# Exponential growth problem (at least I think it is)

## Homework Statement

The measure of effectiveness of a sleep deprived student studying for a test on a scale of 0 to 1 is given by the formula M(t) = ln(t^2) / 3t, where 't' is the time in hours that a student spends studying, 0 < t ≤ 4.

Determine the maximum measure of effectiveness of studying and the time at which it is reached.

## The Attempt at a Solution

In all honest I've got no idea what going on here, this was just an easter-egg question our teacher handed out at the end of class for a few extra marks. We haven't covered this in class yet, and I'm trying to absorb as much information as possible from my utterly useless textbook, but it's not going very well. It's all just a jumble of balderdash to me at the moment! lol!

If anyone could help me figure this out I'd really appreciate it! I gotta keep my average at 91% of else my university acceptance gets withdrawn! every mark helps!

Thanks again everyone!

The idea is to maximise M with respect to t.

To do this, you can either plot a graph of M against t, or use differentiation.

Is the derivative

M'(t) = 6 - 3ln(t^2) / 9t^2

?

Is the derivative

M'(t) = 6 - 3ln(t^2) / 9t^2

?

No. Use the quotient rule.

I did, and that's what I got. Did I miss something somewhere?

No, I'm wrong. Sorry. I thought your answer was $$6 - \frac {3ln(t^{2})}{9t^{2}}$$.

diazona
Homework Helper
All you missed were some parentheses:
$$M'(t) = (6 - 3\ln(t^2))\ /\ (9t^2)$$
I checked with Mathematica to make sure it's right.

So now that I've got my trusty derivative. Where do I go from here?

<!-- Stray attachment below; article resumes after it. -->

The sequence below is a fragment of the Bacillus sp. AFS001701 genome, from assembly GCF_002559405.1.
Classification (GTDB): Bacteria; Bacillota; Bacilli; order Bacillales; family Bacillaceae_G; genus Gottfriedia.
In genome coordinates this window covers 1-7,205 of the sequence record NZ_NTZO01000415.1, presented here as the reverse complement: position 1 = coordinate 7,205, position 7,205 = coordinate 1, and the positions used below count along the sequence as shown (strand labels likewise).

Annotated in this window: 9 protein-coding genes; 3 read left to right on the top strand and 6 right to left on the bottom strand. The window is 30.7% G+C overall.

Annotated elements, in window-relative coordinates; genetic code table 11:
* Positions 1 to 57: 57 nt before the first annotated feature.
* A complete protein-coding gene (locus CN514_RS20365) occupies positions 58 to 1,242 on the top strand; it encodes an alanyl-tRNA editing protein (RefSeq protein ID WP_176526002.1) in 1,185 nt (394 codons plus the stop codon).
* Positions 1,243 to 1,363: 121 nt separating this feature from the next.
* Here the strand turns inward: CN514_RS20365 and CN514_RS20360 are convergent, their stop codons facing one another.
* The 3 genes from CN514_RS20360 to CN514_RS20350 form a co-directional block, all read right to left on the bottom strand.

Set it equal to zero and solve for t. You''ll get two answers, but one isn't in your domain.

Mark44
Mentor
From a graph of this function, I see a maximum somewhere between 2.6 and 2.75. BTW, this is not exponential growth, nor even logarithmic growth. I don't think there's a name for this kind of function.

Well I ended up getting t = 2.72, and subbing that into the original equation I get M(t) = 0.245.

So hopefully its correct, and I'll post back and let ya'll know how it went! Thanks again everyone for the help!

Well I ended up getting t = 2.72. So hopefully its correct, and I'll post back and let ya'll know how it went! Thanks again everyone for the help!

You don't have to round. The answer is e.

$$\frac {6 - 3ln(t^{2})}{9t^{2}} = 0$$

$$6- 3ln(t^{2}) = 0$$

$$ln(t^{2}) = 2$$

$$t^{2} = e^{2}$$

$$t = e$$ (since -e is not between 0 and 4)

Last edited:
You can use the second derivative test to check that e is indeed a maximum. Find the second derivative of M(t) and evaluate it at e. If it's less than zero, then e is a maximum.

Last edited: